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STILL ASKING! Josh Marshall wrote on the press after all. But we still ask incomparable questions:


STILL ASKING: Here at THE HOWLER, we said we’d be happy to link to Josh Marshall’s work about that ol’ debbil press corps. We thought we’d scanned through all the work, but Joshua managed to fool us blue with these mots from the 2000 Dem Convention. (They’re on Nexis, but we somehow didn’t see them.) We agree with much of what Josh said in this piece, although we think he understated the situation. But we report, and you decide. You know what to do. Just click here.

But we’ll tell you what we’ve already told Josh (who is obviously a very intelligent writer). We think a jealous citizen will naturally ask why he wasn’t told much more, much sooner. Josh was quite right on this weekend’s Reliable Sources; the press corps’ “contempt” for Candidate Gore was plain eighteen months before the election (see THE DAILY HOWLER, 8/12/02). In fact, Josh does slightly miscalculate there; the corps’ blatant hoaxing began in March 1999, and continued for twenty months after that. This was, simply put, a journalistic fraud—and given the way the election was decided, we think it’s clear that the press corps, through its startling conduct, decided Election 2000. Josh’s piece made many good points. But it was published in September 2000. By Josh’s own reckoning, “contemptuous” conduct by the press was underway sixteen months before that.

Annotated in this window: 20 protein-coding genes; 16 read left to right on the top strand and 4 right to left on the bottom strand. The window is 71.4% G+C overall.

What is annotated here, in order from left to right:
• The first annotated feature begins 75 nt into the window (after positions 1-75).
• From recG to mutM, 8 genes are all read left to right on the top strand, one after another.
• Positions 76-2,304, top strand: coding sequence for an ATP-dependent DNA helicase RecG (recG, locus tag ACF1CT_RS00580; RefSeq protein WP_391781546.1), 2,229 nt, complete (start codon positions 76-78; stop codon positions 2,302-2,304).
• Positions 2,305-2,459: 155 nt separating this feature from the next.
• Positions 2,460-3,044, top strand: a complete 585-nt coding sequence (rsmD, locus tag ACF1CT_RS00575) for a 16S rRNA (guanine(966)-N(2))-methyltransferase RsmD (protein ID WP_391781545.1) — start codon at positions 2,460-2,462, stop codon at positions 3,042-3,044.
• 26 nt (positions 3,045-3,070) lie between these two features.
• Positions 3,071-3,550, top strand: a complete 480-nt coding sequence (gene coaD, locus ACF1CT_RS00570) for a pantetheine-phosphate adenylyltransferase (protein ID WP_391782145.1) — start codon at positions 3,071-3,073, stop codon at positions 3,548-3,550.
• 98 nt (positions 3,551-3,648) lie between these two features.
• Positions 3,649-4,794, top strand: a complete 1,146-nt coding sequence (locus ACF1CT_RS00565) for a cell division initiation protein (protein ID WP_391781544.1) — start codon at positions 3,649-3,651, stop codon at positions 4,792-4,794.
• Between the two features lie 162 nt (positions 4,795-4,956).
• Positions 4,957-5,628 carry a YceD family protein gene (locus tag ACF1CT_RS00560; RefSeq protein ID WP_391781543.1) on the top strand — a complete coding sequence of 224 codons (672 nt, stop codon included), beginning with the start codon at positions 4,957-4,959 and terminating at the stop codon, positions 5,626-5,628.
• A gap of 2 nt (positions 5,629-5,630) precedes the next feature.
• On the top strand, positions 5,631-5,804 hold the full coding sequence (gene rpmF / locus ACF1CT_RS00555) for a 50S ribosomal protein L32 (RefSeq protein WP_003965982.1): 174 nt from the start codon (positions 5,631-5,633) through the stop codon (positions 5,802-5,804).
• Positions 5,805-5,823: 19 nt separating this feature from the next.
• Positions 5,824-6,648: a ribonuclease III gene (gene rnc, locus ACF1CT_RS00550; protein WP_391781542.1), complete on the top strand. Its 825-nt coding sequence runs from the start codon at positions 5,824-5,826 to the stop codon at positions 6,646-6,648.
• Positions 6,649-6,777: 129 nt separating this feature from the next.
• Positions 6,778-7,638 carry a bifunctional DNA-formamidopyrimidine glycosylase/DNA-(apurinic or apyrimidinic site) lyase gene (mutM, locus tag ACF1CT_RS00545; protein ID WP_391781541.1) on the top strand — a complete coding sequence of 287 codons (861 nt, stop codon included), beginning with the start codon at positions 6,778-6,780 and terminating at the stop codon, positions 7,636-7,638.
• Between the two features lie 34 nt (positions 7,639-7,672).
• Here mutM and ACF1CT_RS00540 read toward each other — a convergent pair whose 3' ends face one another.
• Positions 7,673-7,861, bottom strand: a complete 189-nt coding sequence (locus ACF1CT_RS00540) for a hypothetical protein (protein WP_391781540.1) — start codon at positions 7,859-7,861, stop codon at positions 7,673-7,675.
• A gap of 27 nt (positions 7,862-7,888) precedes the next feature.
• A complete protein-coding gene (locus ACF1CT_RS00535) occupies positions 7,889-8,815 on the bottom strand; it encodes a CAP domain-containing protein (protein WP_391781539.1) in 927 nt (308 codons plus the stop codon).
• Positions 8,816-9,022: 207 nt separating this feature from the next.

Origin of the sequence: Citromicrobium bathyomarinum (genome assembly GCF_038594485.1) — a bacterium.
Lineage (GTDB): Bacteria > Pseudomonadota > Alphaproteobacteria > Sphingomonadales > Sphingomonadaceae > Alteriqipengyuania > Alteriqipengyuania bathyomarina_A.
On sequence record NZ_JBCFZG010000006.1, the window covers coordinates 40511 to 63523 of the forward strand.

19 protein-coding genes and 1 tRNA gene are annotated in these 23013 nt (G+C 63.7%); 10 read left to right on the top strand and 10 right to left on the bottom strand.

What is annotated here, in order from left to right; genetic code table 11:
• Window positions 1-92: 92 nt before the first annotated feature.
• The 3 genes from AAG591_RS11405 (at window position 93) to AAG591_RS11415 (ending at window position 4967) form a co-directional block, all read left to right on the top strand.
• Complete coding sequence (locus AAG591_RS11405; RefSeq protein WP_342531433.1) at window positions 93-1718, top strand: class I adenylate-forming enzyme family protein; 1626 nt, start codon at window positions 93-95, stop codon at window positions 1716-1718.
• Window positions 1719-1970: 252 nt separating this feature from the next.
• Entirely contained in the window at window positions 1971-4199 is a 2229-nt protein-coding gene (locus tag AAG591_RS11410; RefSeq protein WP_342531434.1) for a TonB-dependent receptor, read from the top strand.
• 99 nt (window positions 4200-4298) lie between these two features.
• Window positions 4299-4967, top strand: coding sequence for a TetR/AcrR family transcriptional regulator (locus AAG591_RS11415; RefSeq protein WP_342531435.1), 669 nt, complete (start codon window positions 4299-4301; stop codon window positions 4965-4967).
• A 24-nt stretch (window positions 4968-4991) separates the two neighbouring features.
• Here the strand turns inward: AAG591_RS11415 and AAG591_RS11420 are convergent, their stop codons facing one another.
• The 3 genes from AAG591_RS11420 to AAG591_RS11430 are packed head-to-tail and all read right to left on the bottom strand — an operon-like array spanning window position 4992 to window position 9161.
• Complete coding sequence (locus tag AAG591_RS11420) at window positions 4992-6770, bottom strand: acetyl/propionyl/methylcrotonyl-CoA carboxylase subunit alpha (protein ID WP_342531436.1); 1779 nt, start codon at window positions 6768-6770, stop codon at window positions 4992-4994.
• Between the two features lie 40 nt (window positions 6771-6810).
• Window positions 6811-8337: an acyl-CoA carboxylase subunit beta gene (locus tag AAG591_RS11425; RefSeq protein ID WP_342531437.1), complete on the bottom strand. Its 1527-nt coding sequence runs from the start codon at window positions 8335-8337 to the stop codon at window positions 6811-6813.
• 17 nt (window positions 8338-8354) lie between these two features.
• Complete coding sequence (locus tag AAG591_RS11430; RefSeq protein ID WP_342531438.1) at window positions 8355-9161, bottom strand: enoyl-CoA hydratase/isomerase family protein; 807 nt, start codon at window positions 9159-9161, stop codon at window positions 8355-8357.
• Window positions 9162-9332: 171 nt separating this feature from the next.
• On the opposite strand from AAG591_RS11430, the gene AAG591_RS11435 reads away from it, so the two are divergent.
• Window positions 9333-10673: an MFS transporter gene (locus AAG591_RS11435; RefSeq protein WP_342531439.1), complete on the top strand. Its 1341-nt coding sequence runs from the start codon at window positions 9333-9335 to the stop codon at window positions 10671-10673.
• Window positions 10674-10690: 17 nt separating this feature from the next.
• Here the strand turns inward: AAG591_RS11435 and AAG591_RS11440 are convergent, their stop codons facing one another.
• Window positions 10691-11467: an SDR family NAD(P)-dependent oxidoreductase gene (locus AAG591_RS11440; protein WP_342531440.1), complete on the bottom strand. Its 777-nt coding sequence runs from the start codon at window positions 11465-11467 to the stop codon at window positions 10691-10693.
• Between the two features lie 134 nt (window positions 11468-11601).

As such, our questions remain. Why was so little said about the press corps’ trashing of Gore in Campaign 2000? Obviously, Josh Marshall’s work is not “the problem;” the problem extended all through the major establishment press. Next week, we’ll walk back through an early episode; we’ll look again at the “farm chores” flap, a ludicrous episode which started in March 1999 and continued for three months after that. Not to put too fine a point on the matter, but the entire establishment Washington press corps knew that Gore was being slandered in this. But we know of no one who stood up and said so. Our question is simple: Why is that?

We hope you’ll look at Josh’s piece; Josh Marshall is a very intelligent writer. But let us slightly amend one statement from yesterday; it seems to us that, like the rest of the “good guy” press, Josh had very little to say about the twenty-month war against Gore. Democrats need to understand how their party lost the White House. And in the interest of defending our American system, Dems need to ask the “good guy” press why so little effort was made to challenge the borking of Gore.

RULE OF THREE: The sheer dysfunction of our press elite is almost impossible to fathom. Luckily, the New York Times’ Bill Keller gave a nice object lesson with his Gore-bashing column last Saturday. Just how daft is the press elite with which our democracy now is tormented? Unless somebody monkeyed with our New York Times, Bill Keller—we’re not kidding—typed this: